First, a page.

Why is the study of geology important? There are many answers to this question. A geologist does many things, and is on the front lines of energy conservation and climate change. Geologists are involved in finding new sources of fuel, making the most of the Earth's resources and educating the public about conservation. Oil geology is an important field that powers travel and manufacturing throughout the world. Geologists even help to protect people from natural disasters by predicting when and where volcanoes and tsunamis may strike.
Geology involves studying the history and workings of the Earth. By looking at layers of rock and ice, geologists uncover clues about the climate, plant life and animal life of the distant past.
Geologists study the way the planet has grown, changed and developed. They predict future trends so that people can understand potential problems and find ways to reverse, avoid or prepare for them.
Geologists are at the cutting edge of research in learning to predict natural disasters, such as earthquakes, tsunamis, volcanoes and shifts in the Earth's crust that could cause sinkholes. Warning the public about imminent natural disasters can save lives. Geologists are hard at work to help people and communities understand the risks of their areas and be ready when the massive forces that shape the Earth are unleashed.
Materials and Water
Geologists study mining and ways to extract resources from the Earth to use for fuel and manufacturing. They also work to find sources of renewable energy. Every mining company employs geologists to find ways to extract precious resources and to improve the safety of miners. If you've ever held a diamond, a piece of gold or a chunk of coal, you've seen the fruits of a geologist's work.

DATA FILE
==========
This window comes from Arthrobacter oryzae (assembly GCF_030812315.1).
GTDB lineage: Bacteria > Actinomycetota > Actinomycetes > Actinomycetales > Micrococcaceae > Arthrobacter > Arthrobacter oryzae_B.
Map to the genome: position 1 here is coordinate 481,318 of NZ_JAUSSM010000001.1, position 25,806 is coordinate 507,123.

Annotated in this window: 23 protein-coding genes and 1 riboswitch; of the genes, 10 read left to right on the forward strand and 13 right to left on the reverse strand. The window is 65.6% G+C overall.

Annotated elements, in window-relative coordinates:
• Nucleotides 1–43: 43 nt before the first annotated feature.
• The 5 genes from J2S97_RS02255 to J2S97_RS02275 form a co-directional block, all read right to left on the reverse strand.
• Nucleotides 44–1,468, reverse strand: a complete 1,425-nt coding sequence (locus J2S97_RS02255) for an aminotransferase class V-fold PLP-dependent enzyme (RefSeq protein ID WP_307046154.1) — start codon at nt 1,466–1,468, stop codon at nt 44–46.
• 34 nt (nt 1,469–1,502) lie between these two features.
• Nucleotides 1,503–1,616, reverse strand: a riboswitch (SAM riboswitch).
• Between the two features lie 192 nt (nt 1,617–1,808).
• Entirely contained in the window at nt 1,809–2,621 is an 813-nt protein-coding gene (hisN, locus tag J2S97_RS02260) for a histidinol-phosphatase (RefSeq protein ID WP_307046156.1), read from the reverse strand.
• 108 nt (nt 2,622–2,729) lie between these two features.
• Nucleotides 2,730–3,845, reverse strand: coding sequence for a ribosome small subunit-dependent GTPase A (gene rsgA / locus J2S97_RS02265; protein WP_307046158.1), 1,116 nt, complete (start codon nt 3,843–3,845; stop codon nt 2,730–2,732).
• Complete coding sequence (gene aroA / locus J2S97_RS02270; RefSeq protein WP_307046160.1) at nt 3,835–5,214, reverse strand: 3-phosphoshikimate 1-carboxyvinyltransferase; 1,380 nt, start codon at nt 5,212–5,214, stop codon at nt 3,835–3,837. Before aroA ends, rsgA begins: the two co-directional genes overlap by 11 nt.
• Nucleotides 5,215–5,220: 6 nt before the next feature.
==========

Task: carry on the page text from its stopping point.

Geology now studies ways to locate fresh water, in case drought or changes to our climate cause water to become scarce. Geologists also help to design dams that provide fresh water and a renewable source of electricity. In the coldest places on Earth, you'll find geologists studying glaciers to understand the process of erosion and the long-term effects of changes in our planet's climate.
Without geology, we wouldn't have the materials needed to make cars, toys or televisions. We'd be at the mercy of volcanoes and earthquakes, which can kill thousands with their destructive force. We wouldn't understand how weather patterns and certain types of soil provide ideal conditions to grow the food we eat. The benefits of geology study surround us every day, once we know where to look for them.
This simple project, using modeling clay, will show kids how to make a topographic map that reads exactly like a professional map.
Learning how to read topographic maps is a simple matter of decoding the symbols and numbers that mapmakers use. Once you know what those numbers and symbols represent, you can unlock the information the map contains.
These simple and fun geology activities will expose kids to the different forces and materials that make up our amazing world.